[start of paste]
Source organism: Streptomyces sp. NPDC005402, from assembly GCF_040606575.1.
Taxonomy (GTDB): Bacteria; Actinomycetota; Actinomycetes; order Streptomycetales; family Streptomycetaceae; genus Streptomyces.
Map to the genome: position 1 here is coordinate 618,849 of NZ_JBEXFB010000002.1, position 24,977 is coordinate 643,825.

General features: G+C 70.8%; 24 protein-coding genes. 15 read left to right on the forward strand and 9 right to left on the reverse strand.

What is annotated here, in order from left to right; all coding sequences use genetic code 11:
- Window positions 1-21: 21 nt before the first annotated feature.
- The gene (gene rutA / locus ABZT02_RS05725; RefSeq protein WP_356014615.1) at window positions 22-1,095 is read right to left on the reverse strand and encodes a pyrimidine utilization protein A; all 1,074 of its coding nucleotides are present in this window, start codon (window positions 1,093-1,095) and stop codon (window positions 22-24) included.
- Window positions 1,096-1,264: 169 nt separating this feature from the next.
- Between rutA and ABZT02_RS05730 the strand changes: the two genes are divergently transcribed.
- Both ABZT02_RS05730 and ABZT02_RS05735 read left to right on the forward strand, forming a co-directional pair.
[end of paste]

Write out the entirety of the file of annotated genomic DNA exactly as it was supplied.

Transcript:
Source organism: Streptomyces sp. NPDC005402, from assembly GCF_040606575.1.
Taxonomy (GTDB): Bacteria; Actinomycetota; Actinomycetes; order Streptomycetales; family Streptomycetaceae; genus Streptomyces.
Map to the genome: position 1 here is coordinate 618,849 of NZ_JBEXFB010000002.1, position 24,977 is coordinate 643,825.

General features: G+C 70.8%; 24 protein-coding genes. 15 read left to right on the forward strand and 9 right to left on the reverse strand.

What is annotated here, in order from left to right; all coding sequences use genetic code 11:
- Window positions 1-21: 21 nt before the first annotated feature.
- The gene (gene rutA / locus ABZT02_RS05725; RefSeq protein WP_356014615.1) at window positions 22-1,095 is read right to left on the reverse strand and encodes a pyrimidine utilization protein A; all 1,074 of its coding nucleotides are present in this window, start codon (window positions 1,093-1,095) and stop codon (window positions 22-24) included.
- Window positions 1,096-1,264: 169 nt separating this feature from the next.
- Between rutA and ABZT02_RS05730 the strand changes: the two genes are divergently transcribed.
- Both ABZT02_RS05730 and ABZT02_RS05735 read left to right on the forward strand, forming a co-directional pair.